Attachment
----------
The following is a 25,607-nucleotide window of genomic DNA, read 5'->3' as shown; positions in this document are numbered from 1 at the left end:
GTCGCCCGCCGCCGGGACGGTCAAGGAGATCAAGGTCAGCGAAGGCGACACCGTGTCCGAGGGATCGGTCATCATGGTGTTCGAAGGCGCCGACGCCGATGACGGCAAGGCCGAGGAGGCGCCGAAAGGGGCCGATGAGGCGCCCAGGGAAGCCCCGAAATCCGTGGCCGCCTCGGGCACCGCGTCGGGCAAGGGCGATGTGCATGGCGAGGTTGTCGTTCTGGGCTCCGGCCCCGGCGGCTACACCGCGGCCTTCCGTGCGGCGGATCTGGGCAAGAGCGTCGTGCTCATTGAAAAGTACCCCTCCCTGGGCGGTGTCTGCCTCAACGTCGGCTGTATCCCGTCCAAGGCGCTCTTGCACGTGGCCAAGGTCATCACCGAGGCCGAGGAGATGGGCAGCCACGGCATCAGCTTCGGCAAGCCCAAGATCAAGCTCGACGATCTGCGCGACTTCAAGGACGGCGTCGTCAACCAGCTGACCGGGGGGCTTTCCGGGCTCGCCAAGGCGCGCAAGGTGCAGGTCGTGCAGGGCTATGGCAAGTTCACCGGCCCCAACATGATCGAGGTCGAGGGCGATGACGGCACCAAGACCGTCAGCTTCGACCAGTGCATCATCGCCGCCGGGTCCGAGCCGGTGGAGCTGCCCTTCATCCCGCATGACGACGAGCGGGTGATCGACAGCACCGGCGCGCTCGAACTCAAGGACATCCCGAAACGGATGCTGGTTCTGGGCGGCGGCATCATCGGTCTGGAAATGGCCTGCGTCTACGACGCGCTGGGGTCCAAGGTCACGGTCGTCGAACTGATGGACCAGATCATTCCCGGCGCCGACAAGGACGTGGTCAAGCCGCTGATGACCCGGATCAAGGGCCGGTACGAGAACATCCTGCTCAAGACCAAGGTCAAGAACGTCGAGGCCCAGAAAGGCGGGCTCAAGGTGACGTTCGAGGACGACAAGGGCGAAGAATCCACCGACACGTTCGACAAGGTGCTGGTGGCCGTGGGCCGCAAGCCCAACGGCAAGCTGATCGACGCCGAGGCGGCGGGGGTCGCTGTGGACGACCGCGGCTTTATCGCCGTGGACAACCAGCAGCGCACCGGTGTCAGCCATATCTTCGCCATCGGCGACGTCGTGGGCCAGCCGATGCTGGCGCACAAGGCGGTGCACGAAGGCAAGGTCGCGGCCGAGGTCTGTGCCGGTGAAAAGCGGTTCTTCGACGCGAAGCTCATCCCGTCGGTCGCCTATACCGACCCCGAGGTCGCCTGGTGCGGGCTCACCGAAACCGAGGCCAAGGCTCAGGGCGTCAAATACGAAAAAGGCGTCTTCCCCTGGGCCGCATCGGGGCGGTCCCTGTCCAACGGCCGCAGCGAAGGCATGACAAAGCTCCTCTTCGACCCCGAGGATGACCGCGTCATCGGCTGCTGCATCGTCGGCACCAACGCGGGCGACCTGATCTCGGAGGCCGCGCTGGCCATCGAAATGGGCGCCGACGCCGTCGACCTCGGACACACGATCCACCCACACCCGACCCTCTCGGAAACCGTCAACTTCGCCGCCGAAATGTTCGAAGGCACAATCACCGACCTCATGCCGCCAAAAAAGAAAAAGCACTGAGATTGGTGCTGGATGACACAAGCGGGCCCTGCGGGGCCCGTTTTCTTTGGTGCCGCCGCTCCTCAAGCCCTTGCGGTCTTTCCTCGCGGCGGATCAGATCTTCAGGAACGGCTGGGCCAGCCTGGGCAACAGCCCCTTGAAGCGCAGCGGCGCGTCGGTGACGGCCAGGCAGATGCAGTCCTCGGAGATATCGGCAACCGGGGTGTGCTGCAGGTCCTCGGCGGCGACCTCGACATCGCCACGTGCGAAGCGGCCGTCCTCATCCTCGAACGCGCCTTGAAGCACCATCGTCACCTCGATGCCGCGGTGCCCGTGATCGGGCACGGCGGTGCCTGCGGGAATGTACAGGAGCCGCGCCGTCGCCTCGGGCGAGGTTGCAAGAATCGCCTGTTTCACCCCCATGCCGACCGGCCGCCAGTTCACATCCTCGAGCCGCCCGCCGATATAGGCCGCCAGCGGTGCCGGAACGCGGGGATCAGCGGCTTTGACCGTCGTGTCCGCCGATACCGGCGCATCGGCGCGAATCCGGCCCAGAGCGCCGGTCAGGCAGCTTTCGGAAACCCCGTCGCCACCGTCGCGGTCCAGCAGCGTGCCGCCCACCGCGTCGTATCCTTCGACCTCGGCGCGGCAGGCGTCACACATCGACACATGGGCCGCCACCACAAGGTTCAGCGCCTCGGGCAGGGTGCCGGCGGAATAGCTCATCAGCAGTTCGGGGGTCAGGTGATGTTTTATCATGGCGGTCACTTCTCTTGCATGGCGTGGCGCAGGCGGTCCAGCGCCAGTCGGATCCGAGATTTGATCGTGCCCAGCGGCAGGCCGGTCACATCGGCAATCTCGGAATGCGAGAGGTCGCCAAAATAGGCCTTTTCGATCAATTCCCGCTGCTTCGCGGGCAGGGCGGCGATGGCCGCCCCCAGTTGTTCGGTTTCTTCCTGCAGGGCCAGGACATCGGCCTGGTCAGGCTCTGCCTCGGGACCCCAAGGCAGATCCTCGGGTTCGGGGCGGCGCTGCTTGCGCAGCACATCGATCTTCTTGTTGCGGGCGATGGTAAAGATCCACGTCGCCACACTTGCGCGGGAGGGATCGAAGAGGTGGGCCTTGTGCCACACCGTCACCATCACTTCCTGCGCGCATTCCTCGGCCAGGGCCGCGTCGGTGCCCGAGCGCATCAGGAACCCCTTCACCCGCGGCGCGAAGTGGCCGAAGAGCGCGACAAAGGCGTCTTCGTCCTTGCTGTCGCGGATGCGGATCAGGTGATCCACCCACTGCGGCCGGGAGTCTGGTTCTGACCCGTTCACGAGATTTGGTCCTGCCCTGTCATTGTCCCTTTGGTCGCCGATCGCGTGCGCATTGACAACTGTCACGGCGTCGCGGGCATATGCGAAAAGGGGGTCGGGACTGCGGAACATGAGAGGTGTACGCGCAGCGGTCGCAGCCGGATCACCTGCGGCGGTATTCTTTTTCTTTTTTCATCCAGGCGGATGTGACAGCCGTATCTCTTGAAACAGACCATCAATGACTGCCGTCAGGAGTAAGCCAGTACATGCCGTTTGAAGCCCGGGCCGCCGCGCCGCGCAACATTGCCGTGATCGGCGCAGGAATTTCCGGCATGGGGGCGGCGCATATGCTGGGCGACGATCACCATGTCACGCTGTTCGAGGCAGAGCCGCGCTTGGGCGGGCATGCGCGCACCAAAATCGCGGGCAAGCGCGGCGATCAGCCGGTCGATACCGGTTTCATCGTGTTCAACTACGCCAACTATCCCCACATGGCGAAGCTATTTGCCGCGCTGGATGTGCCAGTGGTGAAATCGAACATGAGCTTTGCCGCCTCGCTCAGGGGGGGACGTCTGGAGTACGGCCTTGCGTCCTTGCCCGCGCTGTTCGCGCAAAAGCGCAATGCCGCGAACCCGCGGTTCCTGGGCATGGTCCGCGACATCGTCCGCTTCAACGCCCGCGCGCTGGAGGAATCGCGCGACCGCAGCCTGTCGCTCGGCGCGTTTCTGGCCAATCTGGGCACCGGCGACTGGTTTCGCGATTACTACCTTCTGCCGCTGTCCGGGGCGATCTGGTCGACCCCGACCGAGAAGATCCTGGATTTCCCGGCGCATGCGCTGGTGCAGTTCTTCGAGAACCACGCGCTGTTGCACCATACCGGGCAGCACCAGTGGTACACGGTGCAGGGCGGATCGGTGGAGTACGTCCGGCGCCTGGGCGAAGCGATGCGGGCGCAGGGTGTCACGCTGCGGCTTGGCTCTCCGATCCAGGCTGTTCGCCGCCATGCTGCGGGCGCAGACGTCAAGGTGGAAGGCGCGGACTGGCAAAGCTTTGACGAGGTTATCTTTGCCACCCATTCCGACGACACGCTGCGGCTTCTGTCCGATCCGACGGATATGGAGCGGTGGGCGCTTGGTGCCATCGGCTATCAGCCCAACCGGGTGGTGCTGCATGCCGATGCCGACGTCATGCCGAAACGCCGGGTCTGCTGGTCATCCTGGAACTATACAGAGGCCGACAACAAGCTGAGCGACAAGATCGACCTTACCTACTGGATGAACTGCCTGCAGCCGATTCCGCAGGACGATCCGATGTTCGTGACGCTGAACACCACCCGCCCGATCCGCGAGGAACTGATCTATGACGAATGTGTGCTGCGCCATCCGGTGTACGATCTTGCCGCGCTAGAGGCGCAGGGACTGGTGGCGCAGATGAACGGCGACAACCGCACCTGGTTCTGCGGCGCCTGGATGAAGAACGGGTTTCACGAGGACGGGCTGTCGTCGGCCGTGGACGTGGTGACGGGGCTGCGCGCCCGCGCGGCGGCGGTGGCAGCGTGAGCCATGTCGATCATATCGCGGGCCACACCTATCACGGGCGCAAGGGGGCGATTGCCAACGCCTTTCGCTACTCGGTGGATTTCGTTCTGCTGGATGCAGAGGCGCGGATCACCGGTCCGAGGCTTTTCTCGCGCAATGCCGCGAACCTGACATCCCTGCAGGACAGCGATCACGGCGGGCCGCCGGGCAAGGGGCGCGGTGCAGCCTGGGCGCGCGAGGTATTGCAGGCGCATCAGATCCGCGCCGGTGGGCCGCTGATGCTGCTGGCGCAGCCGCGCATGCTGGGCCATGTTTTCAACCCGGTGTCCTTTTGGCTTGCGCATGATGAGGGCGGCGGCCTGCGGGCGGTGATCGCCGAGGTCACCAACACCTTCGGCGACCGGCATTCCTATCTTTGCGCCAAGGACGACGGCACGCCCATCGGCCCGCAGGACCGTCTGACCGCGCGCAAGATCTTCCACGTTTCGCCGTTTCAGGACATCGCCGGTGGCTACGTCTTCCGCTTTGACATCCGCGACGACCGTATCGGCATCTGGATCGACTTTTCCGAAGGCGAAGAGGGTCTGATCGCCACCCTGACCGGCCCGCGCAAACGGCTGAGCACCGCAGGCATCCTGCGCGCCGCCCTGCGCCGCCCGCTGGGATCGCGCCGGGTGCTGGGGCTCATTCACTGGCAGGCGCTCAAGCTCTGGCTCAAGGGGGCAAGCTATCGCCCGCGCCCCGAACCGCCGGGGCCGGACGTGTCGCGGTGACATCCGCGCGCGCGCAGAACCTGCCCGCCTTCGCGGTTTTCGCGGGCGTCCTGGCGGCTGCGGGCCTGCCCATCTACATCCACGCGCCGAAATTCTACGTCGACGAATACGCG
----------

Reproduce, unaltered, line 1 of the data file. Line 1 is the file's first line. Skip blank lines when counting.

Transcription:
The following is a 25,607-nucleotide window of genomic DNA, read 5'->3' as shown; positions in this document are numbered from 1 at the left end: